Static Mix. Top down method I guess. No panning, no verb, nothing done to individual tracks. Busses setup with some Slate stuff mostly with basic presets. L1 or L2 limiters on busses “just in case” but most arent really doing much at this point. Sub master 2-bus has Slate FG-Red set on a CLA preset. Master has Slate VCC console and FG-Stress set to ‘glue’.
This sound ok so far (for a dumbed down clyp mp3)?? Im assuming this would basically be the end of preparation and now the actual mixing starts.
Yeah, like I said, top down mixing so I had some compression on the busses…but even most of that was just parallel compression
Putting FG-Stress on the Master bus made a huge difference and it was only set on ‘Glue’ which is the mildest setting AFAIK lol.
I hadnt even got down to compressing or even processing individual tracks yet and I definitely wasnt pushing into the limiters I had setup.
Good learning experience so far anyway. Just forcing myself to go thru and color code everything and put stuff into logical busses is a big step for me. I had tried to work without busses yesterday and it was just an overwhelming mess
IIRC there were 85 tracks altogether. Tons of guitar tracks though some only had a few moments of sound on them and some were only used in certain portions of the song
Dunno if I ever heard of the band before. Definitely never heard the song lol. One thing I instinctively know though. Seeing how pros do things is a great way to learn.
If they can do it…
Here is the bare tracks. I just went thru and took all of the compression and limiters off
I’ll have to have a listen when I get near a decent system.
I have the album this song comes from. Karnivool are an Aussie band. A producer here named Forrester Savel recorded, produced and mixed it. From all accounts it was a mammoth effort, as he’s a total perfectionist.
It sounds pretty amazing - I use it as a reference for heavier stuff that I mix. The album won some awards here.
The vocalist Ian Kenny, is also Lead Vocalist for Birds Of Tokyo - another very successful Aussie band that is more straight ahead modern rock/pop.
In any case - here’s some inspiration for your mix - Karnivool performing the song live:
Ok, had a listen on my studio setup… you’re definitely on your way… wow, what a project to start on! You’ve got some good balances going here. The harmonies are very loud - that surprised me a bit - sounds a bit like Queen in those spots! Still, a different take on it - Within reason, it’s an opportunity to mix it to your own tastes, rather than just duplicate the released version.
What you might want to check with the top down approach is the amount of gain reduction happening on your busses. I can hear the transients on the drums (particularly the snare) being squashed down in the dense sections of the track, so check how much gain reduction is going on in those sections specifically.
Remember, the more elements you have going into a compressor, the more their combined level will be, and hence more gain reduction will be triggered. So even though the intro sections of the song - which are relatively sparse and soft - may be just tickling the meters, once the big wall of guitars hits, everything could be being squashed quite hard.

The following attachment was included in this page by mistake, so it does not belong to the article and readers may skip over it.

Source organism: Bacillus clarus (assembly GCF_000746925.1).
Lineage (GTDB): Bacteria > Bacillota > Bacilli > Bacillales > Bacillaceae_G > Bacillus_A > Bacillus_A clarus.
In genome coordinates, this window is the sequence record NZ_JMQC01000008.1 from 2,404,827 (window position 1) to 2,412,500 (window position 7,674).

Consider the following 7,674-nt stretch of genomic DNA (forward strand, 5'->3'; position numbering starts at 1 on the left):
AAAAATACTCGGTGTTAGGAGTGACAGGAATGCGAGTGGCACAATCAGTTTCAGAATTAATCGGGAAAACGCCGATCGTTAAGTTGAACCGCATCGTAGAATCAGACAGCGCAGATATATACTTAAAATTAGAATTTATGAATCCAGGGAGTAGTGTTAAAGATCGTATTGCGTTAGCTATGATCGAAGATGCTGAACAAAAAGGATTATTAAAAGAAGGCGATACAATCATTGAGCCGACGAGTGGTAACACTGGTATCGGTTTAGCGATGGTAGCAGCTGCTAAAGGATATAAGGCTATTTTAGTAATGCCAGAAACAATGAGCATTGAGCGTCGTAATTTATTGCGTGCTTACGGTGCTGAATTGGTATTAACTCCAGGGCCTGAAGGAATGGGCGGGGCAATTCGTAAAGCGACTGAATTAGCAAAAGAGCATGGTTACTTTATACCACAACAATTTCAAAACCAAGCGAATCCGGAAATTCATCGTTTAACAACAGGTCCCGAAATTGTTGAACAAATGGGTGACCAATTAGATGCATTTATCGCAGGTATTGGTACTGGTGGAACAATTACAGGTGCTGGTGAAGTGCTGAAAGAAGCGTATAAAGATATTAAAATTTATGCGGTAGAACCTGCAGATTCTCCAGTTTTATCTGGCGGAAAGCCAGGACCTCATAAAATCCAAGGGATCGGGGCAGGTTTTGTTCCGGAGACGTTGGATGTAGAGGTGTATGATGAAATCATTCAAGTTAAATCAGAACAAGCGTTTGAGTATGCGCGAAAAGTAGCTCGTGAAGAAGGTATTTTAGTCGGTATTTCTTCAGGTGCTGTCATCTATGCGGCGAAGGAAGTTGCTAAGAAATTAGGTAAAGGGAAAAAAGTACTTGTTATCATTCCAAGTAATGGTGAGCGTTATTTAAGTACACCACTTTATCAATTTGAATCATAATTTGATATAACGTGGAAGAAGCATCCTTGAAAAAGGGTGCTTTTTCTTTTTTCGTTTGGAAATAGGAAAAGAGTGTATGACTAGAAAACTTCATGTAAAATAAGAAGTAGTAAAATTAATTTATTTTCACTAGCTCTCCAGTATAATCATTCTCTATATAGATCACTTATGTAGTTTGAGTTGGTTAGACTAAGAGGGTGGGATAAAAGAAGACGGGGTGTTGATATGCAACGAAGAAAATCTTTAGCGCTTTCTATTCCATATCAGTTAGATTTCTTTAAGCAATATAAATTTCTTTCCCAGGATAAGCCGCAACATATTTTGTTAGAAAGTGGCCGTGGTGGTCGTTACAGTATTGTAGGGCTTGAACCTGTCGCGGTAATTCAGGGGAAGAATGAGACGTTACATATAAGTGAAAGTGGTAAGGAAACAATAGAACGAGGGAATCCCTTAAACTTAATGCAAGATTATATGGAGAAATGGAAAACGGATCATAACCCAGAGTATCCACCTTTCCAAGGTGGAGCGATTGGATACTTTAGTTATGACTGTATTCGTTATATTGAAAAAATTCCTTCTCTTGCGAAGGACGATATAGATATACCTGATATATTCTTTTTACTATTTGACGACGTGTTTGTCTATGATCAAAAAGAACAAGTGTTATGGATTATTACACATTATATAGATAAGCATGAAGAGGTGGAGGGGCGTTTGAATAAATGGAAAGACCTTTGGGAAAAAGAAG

Generally speaking, I like to take the approach where each level of compression is only doing a relatively small amount of gain reduction. Someone once described compression in a mix like layers of clear coat on a car’s paint. You can’t just slap one big thick clear layer on and expect it to look good - it will crack up… but if you spray many thin coats of clear on, (with the right technique) you’ll end up with a deep 3 dimensional gloss finish.
the limiters arent even being touched lol. Actually the ONLY limiter that was being touched at all was on the snare buss itself but I have backed off on it as I am going to try to keep everything very mild and let it all just add up to an overall effect. I see the kick buss limiter was set a little strong too.
Most of the buss compressors I have are not set at 100% mix anyway
Im thinking some of what you are hearing is simply because I dont have any automation and when the ton of vocals and guitars come in, the drums sort of get swallowed up.
Like i said, no automation or panning or even individual track processing on that mix. That was almost as if I had someone else “prepare” the project for me and now the mixing begins
All that being said, I have no clue what to do now really…but I guess thats called “learning” lol
Is it the top down mixing Nolly used mixing Periphery? From what I remember, apart from comp on the master, he also had a considerable boost to lows and highs plus some saturation as a mix starting point. You might find the ‘concentric circles’ approach interesting: http://behindthespeakers.com/7-strategies-revolutionize-mix/
Ok, interesting… It would appear that there is certainly considerable gain reduction happening - the waveform and the RMS measurement gives evidence of this: The waveform looks pretty shaved off here, and the RMS is level is pretty high:
If the master buss limiter is not working hard, then possibly the snare and kick buss limiting may account for some of it. However, remember that any console emulation/ tape emulation you may have on (if you’re using Slate VMR presets) also contributes it’s own form of compression, which can be pretty considerable if the meters are being pinned in the louder sections of the song. Those things have a tendency to round off transient information, so finding the “sweet spot” via gain staging using the VU meters in them is the key to getting the right balance.
Yeah, automation will be pretty key in a song like this. If using the “top-down” approach, it might be worth considering adjusting your gain staging to suit the loudest, busiest point in the song, and then work from there.